Central Bank of Ireland Policy Statement on CRD IV Variable Remuneration Rules
A policy statement issued by the Central Bank of Ireland (‘CBI’) on 31 January 2017 (the ‘Statement’) means that some small investment firms and credit institutions supervised directly by the CBI may no longer need to pay a proportion of variable remuneration in instruments or defer the payment of variable remuneration as required under Directive 2013/36 (‘CRD IV’).
CRD IV introduced a set of remuneration rules for credit institutions and investment firms. These rules included specific provisions governing the manner in which variable remuneration is to be structured.
Under CRD IV rules at least 50% of variable remuneration must be paid in instruments (i.e. shares or other non-cash instruments) linked to the performance of the credit institution or investment firm. In addition, between 40-60% of variable remuneration should be deferred over a period of three to five years and up to 100% of variable remuneration must be subject to clawback arrangements (linked to conduct and standards of fitness & probity).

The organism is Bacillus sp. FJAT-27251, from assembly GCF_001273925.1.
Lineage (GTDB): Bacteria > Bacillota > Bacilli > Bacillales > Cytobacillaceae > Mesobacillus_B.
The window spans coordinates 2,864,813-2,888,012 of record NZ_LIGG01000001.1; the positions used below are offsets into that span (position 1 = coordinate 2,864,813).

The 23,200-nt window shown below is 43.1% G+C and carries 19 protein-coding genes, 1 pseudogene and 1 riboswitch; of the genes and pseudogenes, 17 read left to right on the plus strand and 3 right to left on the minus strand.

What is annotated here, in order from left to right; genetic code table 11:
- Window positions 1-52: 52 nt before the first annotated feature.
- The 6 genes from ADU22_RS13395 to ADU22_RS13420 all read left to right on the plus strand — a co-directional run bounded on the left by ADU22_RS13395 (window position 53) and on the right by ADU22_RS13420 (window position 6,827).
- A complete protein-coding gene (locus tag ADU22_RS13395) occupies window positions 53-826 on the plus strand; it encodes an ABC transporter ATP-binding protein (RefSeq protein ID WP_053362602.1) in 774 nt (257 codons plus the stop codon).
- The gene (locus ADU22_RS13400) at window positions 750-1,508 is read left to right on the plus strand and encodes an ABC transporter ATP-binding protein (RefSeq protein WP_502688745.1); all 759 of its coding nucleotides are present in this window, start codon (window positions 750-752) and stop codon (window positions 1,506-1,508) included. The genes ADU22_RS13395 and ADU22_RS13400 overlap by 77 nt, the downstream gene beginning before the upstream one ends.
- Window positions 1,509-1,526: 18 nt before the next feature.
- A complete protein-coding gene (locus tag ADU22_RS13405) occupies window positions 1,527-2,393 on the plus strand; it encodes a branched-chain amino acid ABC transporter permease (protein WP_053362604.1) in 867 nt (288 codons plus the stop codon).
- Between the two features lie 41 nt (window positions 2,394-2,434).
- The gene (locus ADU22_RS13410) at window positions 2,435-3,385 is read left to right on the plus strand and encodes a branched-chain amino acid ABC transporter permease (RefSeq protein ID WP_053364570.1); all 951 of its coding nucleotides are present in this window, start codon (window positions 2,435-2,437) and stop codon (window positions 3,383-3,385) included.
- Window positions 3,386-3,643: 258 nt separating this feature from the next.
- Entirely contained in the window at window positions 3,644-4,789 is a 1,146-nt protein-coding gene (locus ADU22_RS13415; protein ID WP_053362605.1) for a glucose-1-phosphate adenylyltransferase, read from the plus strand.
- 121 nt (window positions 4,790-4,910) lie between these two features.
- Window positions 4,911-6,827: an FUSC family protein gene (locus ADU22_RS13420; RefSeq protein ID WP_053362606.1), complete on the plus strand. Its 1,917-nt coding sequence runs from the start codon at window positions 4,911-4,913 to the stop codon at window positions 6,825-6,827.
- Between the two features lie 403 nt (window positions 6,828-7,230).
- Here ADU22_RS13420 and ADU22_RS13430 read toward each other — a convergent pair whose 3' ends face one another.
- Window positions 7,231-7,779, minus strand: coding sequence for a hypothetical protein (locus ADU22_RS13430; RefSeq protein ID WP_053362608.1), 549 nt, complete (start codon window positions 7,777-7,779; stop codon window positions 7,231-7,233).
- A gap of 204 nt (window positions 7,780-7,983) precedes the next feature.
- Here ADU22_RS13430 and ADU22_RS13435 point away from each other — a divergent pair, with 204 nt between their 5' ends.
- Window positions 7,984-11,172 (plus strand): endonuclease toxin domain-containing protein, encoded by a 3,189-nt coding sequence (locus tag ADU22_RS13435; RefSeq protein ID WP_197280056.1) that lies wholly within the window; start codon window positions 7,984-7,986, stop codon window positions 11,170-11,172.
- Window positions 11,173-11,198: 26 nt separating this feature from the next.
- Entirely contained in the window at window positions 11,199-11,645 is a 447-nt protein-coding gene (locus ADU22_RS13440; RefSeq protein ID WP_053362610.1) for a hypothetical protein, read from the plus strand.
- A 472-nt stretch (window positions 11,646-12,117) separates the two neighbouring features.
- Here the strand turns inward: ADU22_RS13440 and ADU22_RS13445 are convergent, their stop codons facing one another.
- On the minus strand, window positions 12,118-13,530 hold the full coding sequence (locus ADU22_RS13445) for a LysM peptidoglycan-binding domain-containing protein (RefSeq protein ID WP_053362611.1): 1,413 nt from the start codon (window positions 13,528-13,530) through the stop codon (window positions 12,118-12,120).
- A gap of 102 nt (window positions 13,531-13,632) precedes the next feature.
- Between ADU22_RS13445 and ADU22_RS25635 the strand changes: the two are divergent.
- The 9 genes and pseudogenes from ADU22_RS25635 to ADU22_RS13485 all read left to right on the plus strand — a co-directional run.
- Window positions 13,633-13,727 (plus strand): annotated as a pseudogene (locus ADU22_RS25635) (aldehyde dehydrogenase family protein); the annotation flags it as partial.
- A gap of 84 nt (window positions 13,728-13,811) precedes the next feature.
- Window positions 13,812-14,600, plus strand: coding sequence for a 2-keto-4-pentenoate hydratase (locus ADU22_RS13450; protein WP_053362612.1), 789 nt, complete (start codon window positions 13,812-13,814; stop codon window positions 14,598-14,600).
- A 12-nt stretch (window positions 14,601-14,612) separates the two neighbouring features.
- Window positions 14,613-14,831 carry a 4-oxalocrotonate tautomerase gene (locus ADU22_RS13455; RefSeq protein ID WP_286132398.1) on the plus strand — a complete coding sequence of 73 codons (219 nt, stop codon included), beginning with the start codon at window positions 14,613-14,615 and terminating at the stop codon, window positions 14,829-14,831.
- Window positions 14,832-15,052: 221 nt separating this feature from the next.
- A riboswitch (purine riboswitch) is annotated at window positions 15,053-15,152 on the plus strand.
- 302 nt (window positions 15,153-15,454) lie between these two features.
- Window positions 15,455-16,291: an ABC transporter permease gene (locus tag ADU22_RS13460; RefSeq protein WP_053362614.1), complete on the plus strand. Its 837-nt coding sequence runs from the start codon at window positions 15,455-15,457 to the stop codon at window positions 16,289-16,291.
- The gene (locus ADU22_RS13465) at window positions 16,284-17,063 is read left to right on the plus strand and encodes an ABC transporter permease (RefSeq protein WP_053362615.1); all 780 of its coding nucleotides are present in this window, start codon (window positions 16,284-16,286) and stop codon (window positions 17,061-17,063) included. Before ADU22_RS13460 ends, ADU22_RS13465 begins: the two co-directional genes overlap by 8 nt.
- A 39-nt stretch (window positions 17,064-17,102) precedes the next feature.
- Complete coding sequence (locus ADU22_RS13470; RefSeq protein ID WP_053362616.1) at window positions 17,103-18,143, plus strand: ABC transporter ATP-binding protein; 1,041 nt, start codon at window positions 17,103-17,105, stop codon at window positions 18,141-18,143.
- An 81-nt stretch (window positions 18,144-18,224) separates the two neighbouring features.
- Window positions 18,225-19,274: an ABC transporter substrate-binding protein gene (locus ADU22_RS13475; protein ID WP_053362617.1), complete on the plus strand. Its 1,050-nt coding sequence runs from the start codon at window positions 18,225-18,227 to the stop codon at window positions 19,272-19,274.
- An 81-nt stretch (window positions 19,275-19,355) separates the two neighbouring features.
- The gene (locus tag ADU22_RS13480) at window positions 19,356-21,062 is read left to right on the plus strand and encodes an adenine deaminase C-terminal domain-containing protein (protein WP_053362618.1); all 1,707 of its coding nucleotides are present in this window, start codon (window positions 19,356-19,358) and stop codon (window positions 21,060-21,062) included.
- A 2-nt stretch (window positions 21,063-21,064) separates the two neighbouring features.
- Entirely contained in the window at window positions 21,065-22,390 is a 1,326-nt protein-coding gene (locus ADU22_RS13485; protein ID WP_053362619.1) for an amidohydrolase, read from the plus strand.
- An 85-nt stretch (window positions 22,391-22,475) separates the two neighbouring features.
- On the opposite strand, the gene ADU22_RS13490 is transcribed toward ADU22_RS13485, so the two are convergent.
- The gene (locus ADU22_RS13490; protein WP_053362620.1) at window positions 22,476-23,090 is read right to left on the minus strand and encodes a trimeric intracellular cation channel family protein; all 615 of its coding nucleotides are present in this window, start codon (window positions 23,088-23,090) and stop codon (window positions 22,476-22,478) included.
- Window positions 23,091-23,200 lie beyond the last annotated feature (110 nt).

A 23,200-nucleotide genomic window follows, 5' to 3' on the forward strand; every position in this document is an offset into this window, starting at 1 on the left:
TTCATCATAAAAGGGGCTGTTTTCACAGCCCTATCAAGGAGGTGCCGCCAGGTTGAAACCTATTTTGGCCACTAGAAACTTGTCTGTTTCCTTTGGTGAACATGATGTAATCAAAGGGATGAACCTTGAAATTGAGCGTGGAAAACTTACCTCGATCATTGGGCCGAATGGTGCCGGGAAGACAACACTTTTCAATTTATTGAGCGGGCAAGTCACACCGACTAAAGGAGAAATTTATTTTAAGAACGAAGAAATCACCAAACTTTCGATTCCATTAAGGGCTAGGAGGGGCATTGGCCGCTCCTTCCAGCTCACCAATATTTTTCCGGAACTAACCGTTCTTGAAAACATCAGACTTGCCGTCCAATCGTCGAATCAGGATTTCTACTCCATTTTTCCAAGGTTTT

Many smaller institutions relied on the ‘proportionality principle’ contained in Article 92(2) of CRD IV to exempt themselves from the requirement to comply with all of the CRD IV rules on variable remuneration. Article 92 (2) of CRD IV states that firms should comply with the remuneration rules in CRD IV “to the extent that is appropriate to their size, internal organisation and the nature, scope and complexity of their activities”. Smaller credit institutions and investment firms attempted to rely on this proportionality principle so that they would not be required to defer payment of a proportion of the variable remuneration or pay a proportion in instruments rather than in cash.